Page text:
July 13, 2017 Tunnel (Movie Review)
The award winning Tunnel is a South Korean example of a universal story; when a tunnel collapses around an ordinary man, he is forced to survive amid the debris while rescue teams try everything they can to dig him out. Originally released theatrically in the USA August 26, 2016, Tunnel finally made its way to DVD via We Go USA on May 2, 2017. Directed by Seong Hun-Kim (How The Lack Of Love Affects Two Men 2006, A Hard Day 2014), it is a film that gives Jung Hoo-Wa (The Yellow Sea 2010, The Handmaiden 2016) and Doona Bae (Cloud Atlas 2012, Sense8 series) a chance to flex acting muscles that is likely to draw well-deserved attention for years to come.
With some films, it is more productive to arrive at the conclusion first rather than build up to it. It allows a review to be more analytical, picking apart why a film earns this ultimate conclusion rather than building up to what this conclusion would be. Tunnel earns this structure, making it an excellent example of a film that quickly lays down its goals then achieves those goals confidently and powerfully.
Tunnel establishes its style quickly, setting up the necessary details of its world mostly through implication. It starts small and grows bigger from there, expanding outwards to include more characters but starting from a singular point of focus. It is streamlined and effective, particularly because of the strength of the production itself.
The cinematography of Tae-Sung Kim (A Hard Day 2014, The Himalayas 2015) in particular needs to be singled out. It manages to keep things clean and aesthetic, emphasizing much of Tunnel’s small-scale nature while never forgetting the theatrical grandeur of some of the terror. In fact, from the film’s opening, an audience member would be forgiven for assuming this might be an entirely different type of film from the one it ends up being – it opens hazy, cutting down on environmental distractions to give the camera an objective focus on the main character and his immediate surroundings. This is at first highly reminiscent of Japanese and Korean Horror, which often employs similar techniques to visually ground their characters in a ‘haze’ and heighten the possibilities for horror…but instead, Tunnel takes a more realistic direction and focuses on a form of horror that is entirely plausible for just about anyone who spends significant time on the road.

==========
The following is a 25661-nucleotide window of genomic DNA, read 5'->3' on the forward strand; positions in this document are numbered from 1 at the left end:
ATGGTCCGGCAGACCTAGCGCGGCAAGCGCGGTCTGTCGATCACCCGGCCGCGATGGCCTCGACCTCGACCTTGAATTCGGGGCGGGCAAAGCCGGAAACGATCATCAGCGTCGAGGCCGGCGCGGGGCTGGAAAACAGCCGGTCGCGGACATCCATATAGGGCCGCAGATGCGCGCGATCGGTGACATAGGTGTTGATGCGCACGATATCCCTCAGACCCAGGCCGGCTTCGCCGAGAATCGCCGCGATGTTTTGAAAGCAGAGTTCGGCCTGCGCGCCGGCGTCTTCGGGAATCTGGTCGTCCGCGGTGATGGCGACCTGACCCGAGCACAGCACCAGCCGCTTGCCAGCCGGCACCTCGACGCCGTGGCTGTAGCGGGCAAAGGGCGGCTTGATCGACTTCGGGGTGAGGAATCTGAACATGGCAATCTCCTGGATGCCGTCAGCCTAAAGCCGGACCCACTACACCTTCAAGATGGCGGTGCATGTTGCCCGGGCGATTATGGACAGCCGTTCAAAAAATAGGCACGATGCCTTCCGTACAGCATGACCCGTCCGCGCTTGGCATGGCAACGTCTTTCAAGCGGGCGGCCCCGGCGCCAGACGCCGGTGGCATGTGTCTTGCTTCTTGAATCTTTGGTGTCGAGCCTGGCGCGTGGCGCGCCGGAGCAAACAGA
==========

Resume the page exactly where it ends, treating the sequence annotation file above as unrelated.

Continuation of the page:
If one were looking for a cinematic reference point, 2015’s The Martian is a far more pertinent example of a similar film than other, more Korean films. They are both structured similarly, following both a protagonist who is stranded in desperate circumstances and the rescue teams trying to save him, and both balance the necessary humor the characters have to find in this stressful situation with the encroaching terror of finding that such a situation is stretching out longer than any of them ever expected.
On a structural note, it should also be stressed that Tunnel is not just successful on a macro scale, although it is very effective on a scene-by-scene basis too. The nuts and bolts of filmmaking are on fine display, put to good use to build and relieve tension with each specific sequence. A sequence at the beginning is shot and paced particularly well, pulling the audience into the world as it dramatically escalates the stakes with precise and gut-wrenching cinematography.
Naturally, all of this would still fall flat on its face without effective actors giving life to interesting characters. Thankfully there is no such issue here since the performances are appropriately understated, shying away from genre melodrama and sticking to a world expressed with more realistic and human shades. The power of the performances comes from the little things rather than grand proclamations, with the cast doing a universally admirable job at forming a cohesive unit tonally.
Ultimately, Tunnel is more than just the sum of its parts. All of these things add up to a lot more than just effective filmmaking, and Tunnel succeeds at being a riveting as well as fascinating experience. For these reasons, CrypticRock gives it 5 out of 5 stars.